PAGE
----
Experimental study of energy performance in low-temperature hydronic heating systems

Arefeh Hesaraki, Eleftherios Bourdakis, Adnan Ploskić, Sture Holmberg

Research output: Contribution to journalJournal articleResearchpeer-review

Abstract

Energy consumption, thermal environment and environmental impacts were analytically and experimentally studied for different types of heat emitters. The heat emitters studied were conventional radiator, ventilation radiator, and floor heating with medium-, low-, and very-low-temperature supply, respectively. The ventilation system in the lab room was a mechanical exhaust ventilation system that provided one air change per hour of fresh air through the opening in the external wall with a constant temperature of 5°C, which is the mean winter temperature in Copenhagen. The parameters studied in the climate chamber were supply and return water temperature from the heat emitters, indoor temperature, and heat emitter surface temperature. Experiments showed that the mean supply water temperature for floor heating was the lowest, i.e. 30°C, but it was close to the ventilation radiator, i.e. 33°C. The supply water temperature in all measurements for conventional radiator was significantly higher than ventilation radiator and floor heating; namely, 45°C. Experimental results indicated that the mean indoor temperature was close to the acceptable level of 22°C in all cases. For energy calculations, it was assumed that all heat emitters were connected to a ground-source heat pump. Analytical calculations showed that using ventilation radiator and floor heating instead of conventional radiator resulted in a saving of 17% and 22% in heat pump's electricity consumption, respectively. This would reduce the CO2 emission from the building's heating system by 21% for the floor heating and by 18% for the ventilation radiator compared to the conventional radiator.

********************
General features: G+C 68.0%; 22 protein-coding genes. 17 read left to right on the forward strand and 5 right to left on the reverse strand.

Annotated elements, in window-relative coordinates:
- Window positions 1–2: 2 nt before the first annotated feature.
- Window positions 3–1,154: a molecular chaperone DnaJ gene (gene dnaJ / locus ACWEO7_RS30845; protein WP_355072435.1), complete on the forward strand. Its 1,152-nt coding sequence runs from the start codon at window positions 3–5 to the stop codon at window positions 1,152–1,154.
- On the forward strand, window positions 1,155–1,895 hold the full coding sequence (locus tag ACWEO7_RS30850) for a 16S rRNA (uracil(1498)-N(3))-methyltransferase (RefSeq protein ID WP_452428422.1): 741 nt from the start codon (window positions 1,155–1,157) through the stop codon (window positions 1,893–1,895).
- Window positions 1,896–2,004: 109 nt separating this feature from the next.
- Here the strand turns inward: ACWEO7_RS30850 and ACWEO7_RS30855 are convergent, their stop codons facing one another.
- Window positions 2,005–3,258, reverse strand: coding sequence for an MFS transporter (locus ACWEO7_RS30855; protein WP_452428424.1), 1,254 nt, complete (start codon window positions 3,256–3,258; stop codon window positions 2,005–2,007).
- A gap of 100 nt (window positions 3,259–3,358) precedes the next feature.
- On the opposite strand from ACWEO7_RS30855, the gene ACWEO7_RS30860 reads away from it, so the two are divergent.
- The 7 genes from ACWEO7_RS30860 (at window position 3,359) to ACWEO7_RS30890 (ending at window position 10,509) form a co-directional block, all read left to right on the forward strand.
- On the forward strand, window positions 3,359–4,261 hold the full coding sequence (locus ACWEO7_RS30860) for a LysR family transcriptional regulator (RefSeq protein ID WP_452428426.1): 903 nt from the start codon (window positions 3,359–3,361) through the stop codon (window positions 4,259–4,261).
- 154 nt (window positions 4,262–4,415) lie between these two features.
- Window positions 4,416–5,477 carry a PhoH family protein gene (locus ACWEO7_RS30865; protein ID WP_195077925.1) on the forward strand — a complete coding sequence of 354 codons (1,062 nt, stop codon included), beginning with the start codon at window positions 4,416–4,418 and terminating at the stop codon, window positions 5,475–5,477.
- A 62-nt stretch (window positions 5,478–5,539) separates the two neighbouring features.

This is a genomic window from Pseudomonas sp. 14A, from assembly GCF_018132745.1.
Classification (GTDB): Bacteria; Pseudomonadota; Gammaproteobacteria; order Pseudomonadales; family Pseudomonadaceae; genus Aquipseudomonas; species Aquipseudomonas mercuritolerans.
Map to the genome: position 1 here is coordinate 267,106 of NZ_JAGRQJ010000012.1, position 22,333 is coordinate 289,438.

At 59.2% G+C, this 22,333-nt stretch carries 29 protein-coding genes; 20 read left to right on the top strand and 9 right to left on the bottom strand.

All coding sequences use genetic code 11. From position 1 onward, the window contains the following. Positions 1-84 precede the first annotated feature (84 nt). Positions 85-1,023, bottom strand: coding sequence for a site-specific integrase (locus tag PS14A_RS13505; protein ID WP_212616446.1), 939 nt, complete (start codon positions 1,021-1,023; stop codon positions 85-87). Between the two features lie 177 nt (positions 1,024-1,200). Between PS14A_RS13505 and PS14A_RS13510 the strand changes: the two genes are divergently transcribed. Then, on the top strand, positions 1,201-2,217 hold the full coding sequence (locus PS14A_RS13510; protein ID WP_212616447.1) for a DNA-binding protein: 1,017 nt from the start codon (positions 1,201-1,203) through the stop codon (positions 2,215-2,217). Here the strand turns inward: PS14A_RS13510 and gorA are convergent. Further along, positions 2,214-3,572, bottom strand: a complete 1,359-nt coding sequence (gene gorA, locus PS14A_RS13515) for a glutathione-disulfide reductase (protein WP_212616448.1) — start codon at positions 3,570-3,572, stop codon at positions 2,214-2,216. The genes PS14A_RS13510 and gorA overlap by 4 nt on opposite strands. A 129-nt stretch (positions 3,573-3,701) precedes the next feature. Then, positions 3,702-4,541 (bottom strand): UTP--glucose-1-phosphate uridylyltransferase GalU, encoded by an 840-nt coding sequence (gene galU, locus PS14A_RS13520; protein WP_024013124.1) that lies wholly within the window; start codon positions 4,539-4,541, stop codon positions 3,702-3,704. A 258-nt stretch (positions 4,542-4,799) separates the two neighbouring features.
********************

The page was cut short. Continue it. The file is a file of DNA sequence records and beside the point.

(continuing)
Original languageEnglish
JournalEnergy and Buildings
Volume109
Pages (from-to)108-114
ISSN0378-7788
DOIs
Publication statusPublished - 2015

Keywords

  • Energy performance
  • Experimental study
  • Floor heating
  • Low-temperature hydronic heating systems
  • Thermal environment
  • Ventilation radiator

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